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Friday, April 18, 2014

False Diplomacy

How has failure changed you?
a. I'm more caring and empathetic.
b. I'm more determined.
c. I'm more humble.
d. I'm more realistic.
e. I look out for myself more.
f. I'm emotionally fragile.
g. I don't feel I can serve God again.
(Serendipity Bible 10th Anniversary Edition, page 1481).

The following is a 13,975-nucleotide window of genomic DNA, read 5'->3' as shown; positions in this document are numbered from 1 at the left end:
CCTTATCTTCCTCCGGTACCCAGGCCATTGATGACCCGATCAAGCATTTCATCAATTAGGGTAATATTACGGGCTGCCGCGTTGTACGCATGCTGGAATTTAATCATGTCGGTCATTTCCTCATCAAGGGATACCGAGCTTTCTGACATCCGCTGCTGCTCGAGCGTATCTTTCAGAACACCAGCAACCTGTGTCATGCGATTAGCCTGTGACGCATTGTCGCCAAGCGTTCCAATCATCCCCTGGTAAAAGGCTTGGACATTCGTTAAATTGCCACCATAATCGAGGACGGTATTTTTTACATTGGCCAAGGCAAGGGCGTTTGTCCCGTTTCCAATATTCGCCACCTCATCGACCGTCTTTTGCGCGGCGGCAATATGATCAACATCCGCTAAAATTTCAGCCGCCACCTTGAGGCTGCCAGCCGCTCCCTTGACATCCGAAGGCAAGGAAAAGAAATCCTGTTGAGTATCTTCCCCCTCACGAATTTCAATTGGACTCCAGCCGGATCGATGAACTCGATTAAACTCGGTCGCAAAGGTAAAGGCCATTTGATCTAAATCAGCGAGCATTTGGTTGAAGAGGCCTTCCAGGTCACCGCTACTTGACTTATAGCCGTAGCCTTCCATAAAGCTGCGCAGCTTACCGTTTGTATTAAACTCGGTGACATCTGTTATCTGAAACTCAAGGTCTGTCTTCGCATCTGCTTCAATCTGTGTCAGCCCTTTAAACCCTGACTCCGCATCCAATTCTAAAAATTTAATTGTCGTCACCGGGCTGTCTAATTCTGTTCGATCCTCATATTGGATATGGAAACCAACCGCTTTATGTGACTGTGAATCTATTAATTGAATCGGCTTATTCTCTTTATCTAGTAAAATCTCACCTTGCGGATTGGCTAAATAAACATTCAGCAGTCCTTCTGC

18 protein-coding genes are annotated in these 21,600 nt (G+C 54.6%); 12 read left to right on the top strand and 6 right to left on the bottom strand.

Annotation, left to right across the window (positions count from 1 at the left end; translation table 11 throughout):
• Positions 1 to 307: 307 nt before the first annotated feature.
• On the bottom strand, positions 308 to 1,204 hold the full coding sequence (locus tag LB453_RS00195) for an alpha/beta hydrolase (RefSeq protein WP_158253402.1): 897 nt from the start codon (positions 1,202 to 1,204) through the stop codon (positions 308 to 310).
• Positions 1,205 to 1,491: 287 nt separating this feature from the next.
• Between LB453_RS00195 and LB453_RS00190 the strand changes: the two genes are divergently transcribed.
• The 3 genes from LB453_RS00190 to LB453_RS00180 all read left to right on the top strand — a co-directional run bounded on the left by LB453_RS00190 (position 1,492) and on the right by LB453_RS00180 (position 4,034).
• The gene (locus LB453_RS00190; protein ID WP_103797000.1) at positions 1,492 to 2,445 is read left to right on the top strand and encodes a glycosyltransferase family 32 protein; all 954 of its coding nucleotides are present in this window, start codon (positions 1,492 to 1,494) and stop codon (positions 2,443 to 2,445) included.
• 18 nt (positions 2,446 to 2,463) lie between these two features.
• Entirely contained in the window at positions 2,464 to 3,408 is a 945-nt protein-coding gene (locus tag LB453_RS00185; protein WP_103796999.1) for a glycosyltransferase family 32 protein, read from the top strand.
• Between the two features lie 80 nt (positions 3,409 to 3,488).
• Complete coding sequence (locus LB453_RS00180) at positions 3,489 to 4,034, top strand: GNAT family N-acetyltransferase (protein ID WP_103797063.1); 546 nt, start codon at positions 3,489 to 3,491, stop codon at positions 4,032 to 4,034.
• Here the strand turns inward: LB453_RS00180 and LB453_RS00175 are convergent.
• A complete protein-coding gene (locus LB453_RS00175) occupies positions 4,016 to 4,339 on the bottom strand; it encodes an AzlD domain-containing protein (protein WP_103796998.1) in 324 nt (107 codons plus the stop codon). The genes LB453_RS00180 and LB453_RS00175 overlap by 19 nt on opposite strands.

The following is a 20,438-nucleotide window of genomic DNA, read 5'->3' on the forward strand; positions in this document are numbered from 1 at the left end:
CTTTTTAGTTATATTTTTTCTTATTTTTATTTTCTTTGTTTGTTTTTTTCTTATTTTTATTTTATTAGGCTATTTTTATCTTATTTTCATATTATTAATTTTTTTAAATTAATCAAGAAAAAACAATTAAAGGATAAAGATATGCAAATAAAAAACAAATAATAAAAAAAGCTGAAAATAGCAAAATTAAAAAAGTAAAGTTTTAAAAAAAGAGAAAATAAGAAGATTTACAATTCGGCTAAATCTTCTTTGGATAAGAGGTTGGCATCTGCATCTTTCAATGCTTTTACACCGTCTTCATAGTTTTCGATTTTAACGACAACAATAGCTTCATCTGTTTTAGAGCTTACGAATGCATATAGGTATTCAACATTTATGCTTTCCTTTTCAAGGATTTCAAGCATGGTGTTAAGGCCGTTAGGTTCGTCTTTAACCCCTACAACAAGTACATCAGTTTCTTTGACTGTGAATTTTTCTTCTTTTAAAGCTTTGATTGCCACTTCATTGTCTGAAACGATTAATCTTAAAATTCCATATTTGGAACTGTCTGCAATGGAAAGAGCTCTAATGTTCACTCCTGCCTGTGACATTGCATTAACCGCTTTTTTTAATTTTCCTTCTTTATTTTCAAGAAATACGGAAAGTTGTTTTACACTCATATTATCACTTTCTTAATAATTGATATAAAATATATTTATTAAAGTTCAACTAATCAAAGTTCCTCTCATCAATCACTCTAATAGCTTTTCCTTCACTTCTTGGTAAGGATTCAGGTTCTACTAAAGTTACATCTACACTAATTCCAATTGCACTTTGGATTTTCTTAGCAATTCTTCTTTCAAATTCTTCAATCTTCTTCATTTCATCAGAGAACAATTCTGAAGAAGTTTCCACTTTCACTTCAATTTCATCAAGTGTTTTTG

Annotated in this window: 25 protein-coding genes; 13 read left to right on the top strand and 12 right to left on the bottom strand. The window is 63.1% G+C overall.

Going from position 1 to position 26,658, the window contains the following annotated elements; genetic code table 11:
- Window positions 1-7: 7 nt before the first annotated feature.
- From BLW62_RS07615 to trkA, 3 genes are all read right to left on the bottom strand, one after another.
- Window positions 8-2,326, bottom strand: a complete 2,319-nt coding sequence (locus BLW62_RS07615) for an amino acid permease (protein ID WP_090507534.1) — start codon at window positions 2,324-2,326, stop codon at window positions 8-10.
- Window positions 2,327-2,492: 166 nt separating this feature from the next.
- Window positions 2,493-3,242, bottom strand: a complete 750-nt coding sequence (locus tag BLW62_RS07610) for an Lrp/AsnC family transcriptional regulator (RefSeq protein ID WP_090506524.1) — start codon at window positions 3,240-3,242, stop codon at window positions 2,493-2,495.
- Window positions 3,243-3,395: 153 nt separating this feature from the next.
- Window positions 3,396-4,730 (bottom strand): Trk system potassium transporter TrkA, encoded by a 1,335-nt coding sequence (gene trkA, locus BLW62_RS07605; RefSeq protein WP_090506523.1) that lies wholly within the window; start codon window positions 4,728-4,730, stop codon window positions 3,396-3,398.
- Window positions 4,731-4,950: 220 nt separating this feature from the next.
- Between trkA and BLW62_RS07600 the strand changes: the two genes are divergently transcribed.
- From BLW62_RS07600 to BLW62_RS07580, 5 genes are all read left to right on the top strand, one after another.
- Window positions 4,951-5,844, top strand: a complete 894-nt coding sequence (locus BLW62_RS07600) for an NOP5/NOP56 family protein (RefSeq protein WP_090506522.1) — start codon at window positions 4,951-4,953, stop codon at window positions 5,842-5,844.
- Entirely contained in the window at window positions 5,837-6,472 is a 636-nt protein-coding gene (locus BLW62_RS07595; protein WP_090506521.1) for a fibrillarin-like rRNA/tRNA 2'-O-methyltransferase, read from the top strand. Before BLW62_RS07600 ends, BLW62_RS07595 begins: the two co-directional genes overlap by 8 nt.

Some lessons in life come very slowly.  One lesson I am just now learning at age 70 is that weakness and fragility can be disgusting sins and affronts to God.  I have been emotionally weak and fragile in that what I thought of myself significantly depended upon what each and every person thought of me.  Because of this, I strenuously avoided conflict for I took any aggressive confrontation as a bad reflection upon me, period.  I would, in a word, always strive to be "diplomatic" in an attempt to control how others reacted to me.  My efforts "at diplomacy" were in fact bald attempts to manipulate others.   The Golden  Rule is to do unto others as you would have them do unto you.  It doesn't take a moment's reflection to realize that I do not want to be manipulated or hoodwinked so that I appear to agree with whatever is said even it it offends my most basic values.  Thus during conversations by being more straightforward and honest I am actually being more caring and empathetic, more determined, more humble, more realistic, and more filled with love and respect for myself and others.  Spontaneous straight talk given in a spirit of helpfulness in which others feel free to give frank responses is--while occasionally more confronting--actually in fact more loving and respectful.  Diplomacy as a means of avoidance and manipulation proves to be a very unchristian practice and even signals weakness and fragility.  I trust that people will feel free to passionately disagree with me should they feel led to do so--only in this way is my own strength, sturdiness, and faithfulness tested and proven .

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